The 2011 Sundance Film Festival ends today, and I have this to say about it.

Actually, I have nothing to say about it as I wasn’t there. But I do have a question.

What percentage, do you think, of the films screened for the first time at Sundance will be seen for the first time via DVD, VOD, Blu-Ray, Netflix Instant Watch, rented from iTunes or Amazon, seen on a free-with-ads site like SnagFilms or Hulu, or perhaps more significantly, downloaded as a torrent or from a Rapidshare-type service?

If that question intrigues or concerns you, then Sundance wasn’t the only significant film-related event of January 2011. Here are six others that will play a major role in the way people watch movies in the future.

January 6: More than 80 iPad-style tablets are introduced at the Consumer Electronics Show in Las Vegas.

Is the electronics industry betting the bank on making the tablet a mass-market product like the DVD player and the Smartphone?

If they succeed, what will that mean for Netflix, iTunes, Amazon Video on Demand and Hulu? What about sites like SnagFilms, Mubi or IndiePix? Is this product going to be a game-changer for online video?

January 18: The FCC approves the NBCU merger; Comcast agrees to give up management rights of Hulu while retaining their co-ownership with News Corp and Disney.

What does it mean for the way TV and films are watched online when a cable company owns such a monumental amount of content?

Even if Comcast doesn’t have management rights over Hulu, what’s to stop them from pulling NBC shows, including “Saturday Night Live,” “30 Rock” and “The Office,” off the site? Will who manages Hulu even matter?

January 20: Amazon buys LOVEFiLM, Europe’s Netflix. LOVEFiLM, has 1.6 million members and operates in the UK, Germany, Sweden, Denmark, and Norway.

Amazon has the advantage of being able to integrate LOVEFiLM into their Amazon stores in the UK and elsewhere. With their vast resources they have the potential to be the dominant player in international online video.

This is not an easy business, as it is complicated to secure rights to major studio movies for a host of different territories. Apple has been selling online video through many of their international iTunes stores for years. Netflix expanded into Canada in September where it has been an enormous success, and Netflix’s Reed Hastings has suggested that he has plans to expand Netflix to other countries.

Online video outside the US is on the move like never before. Has its time finally come? What will this mean for a film industry that is still trying to figure out how online video will work here?

January 26: Torrentfreak reports that Google has begun censoring file-sharing-related terms.

Per Torrent Freak’s story, search engine results for “BitTorrent,” “RapidShare” and “Megaupload”, among others, will be filtered out from Google’s instant search and auto-complete search features. As of now, the filter does not affect full Google search results (which are the only things that really matter). If Google does filter their full search results in the future, and their filter is effective, will this provide serious assistance to the efforts of the MPAA and the RIAA to stem online piracy?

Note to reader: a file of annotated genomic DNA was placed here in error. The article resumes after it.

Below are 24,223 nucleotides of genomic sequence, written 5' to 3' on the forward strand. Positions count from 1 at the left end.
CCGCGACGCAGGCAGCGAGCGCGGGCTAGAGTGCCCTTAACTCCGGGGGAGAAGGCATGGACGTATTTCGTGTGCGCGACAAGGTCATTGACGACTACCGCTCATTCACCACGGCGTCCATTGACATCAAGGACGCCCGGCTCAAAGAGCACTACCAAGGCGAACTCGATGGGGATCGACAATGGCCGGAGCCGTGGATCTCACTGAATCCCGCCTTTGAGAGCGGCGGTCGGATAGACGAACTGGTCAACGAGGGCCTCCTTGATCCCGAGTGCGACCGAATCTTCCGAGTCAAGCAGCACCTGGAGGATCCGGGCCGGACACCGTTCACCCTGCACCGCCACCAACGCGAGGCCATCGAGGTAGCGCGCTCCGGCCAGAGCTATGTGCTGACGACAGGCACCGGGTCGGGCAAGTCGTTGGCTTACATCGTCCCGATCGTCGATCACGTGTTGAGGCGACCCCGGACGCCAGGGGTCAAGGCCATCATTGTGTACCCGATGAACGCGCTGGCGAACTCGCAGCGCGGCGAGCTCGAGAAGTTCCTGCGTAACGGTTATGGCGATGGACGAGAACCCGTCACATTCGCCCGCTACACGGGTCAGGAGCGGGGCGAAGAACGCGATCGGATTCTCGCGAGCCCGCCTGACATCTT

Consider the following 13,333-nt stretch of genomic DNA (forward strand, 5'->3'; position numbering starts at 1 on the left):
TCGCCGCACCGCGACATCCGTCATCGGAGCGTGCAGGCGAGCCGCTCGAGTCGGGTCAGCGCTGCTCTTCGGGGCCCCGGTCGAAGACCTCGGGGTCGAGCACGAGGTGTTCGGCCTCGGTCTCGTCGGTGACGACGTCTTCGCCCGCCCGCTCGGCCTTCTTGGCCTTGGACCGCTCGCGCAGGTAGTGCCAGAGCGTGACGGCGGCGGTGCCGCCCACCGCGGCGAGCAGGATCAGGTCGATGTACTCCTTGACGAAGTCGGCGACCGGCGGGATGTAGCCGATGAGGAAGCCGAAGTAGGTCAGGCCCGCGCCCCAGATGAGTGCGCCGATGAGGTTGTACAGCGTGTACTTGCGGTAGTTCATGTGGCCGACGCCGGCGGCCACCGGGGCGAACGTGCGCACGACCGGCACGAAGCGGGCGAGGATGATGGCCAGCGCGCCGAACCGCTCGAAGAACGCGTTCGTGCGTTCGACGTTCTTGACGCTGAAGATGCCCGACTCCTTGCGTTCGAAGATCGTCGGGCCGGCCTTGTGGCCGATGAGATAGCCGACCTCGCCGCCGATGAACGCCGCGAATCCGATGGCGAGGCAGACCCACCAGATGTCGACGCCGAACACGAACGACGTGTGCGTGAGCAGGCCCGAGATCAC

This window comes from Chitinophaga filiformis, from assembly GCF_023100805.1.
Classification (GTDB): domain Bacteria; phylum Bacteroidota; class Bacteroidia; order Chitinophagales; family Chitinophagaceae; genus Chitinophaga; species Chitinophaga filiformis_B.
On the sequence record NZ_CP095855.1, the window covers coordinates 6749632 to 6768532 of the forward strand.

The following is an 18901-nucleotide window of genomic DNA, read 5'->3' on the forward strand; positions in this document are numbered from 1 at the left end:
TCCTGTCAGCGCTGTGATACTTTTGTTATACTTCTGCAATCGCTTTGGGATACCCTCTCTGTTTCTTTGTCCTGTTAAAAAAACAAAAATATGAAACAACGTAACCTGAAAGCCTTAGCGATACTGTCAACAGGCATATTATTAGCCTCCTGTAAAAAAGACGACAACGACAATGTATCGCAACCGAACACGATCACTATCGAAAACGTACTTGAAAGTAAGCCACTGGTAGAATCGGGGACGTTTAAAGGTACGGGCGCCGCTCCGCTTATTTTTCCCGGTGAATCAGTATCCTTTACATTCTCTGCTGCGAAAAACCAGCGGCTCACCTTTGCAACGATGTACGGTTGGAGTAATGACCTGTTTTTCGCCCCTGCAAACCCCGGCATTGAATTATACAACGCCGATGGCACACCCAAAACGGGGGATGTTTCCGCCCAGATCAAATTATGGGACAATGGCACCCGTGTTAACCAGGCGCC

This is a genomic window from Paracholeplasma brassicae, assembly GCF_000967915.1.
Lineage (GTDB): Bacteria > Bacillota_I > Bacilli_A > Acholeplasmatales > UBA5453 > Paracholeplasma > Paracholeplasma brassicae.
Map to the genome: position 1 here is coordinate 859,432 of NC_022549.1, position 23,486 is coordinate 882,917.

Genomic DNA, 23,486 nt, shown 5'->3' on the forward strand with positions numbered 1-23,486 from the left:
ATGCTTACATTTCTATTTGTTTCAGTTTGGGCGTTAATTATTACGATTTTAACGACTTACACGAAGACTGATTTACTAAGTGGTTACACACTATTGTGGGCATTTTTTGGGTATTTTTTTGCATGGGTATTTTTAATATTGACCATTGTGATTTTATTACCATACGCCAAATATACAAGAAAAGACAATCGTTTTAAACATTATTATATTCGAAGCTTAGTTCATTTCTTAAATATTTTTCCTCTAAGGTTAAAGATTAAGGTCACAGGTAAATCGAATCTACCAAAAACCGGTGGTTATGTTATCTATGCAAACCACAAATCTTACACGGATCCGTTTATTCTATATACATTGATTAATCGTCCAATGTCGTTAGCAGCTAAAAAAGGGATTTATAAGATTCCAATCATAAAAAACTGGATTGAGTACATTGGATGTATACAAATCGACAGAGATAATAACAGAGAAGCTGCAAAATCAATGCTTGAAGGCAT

January 27: Netflix releases its fourth quarter profit report. Subscriptions are up 166% (3.08 million) from fourth quarter 2009 (1.1 million).

Netflix ends 2010 with 20 million subscribers, up 63% from the previous year. All signs are that this growth will continue. To put this in perspective, there are about 120 million households in the US with a TV.

January 27: The Wall Street Journal Reports Strife at Hulu.

The Journal reports that Hulu founder Jason Kilar threatened to quit if the price on Hulu Plus, the site’s paid subscription service, didn’t go from $9.99 per month to $4.99. A compromise was made at $7.99.

While Comcast isn’t involved in decisions on Hulu’s future, Fox and Disney increasingly feel that Hulu may be cannibalizing their cable profits. Disney has blind-sided Kilar by ”quietly” setting up their own Hulu-type service.

The Journal also reports:

In what would be a major shift in direction, Hulu management has discussed recasting Hulu as an online cable operator that would use the Web to send live TV channels and video-on-demand content to subscribers, say people familiar with the talks. The new service, which is still under discussion, would mimic the bundles of channels now sold by cable and satellite operators, the people said.

In other words, they are discussing killing Hulu as we know it.

If they really did this, instead of a site with free movies with very few commercials, it would be a subscription service with all the commercials you see on cable. Sound appealing to you? Personally, I’d rather watch cable TV using my DVR.

Hulu is not the real issue. Worries about Hulu are basically worries about the future of cable TV. The real question is: Can the studios hold onto the highly profitable cable business model they have today? Or will the January I’ve written about above be followed by a February and a March and an April and a May and on and on forever in a neverending evolution of the way new technology, new business concepts and the Internet affect the way we watch movies and TV?

Can the major studios and the cable companies catch all the fireflies that are buzzing around their heads?

Your thoughts?

Reid Rosefelt is a veteran film publicist based in New York City. He has promoted hundreds of films, for such diverse moviemakers as Jim Jarmusch, Pedro Almodóvar, Errol Morris, Ang Lee and Werner Herzog. His personal clients have included The Sundance Institute, IFC and HBO Films, as well as Harvey Keitel, Ally Sheedy and the late Adrienne Shelly. His production publicity credits include Desperately Seeking Susan, The Godfather: Part III and, most recently, Precious: Based on the Novel ‘Push’ by Sapphire. His blog can be found at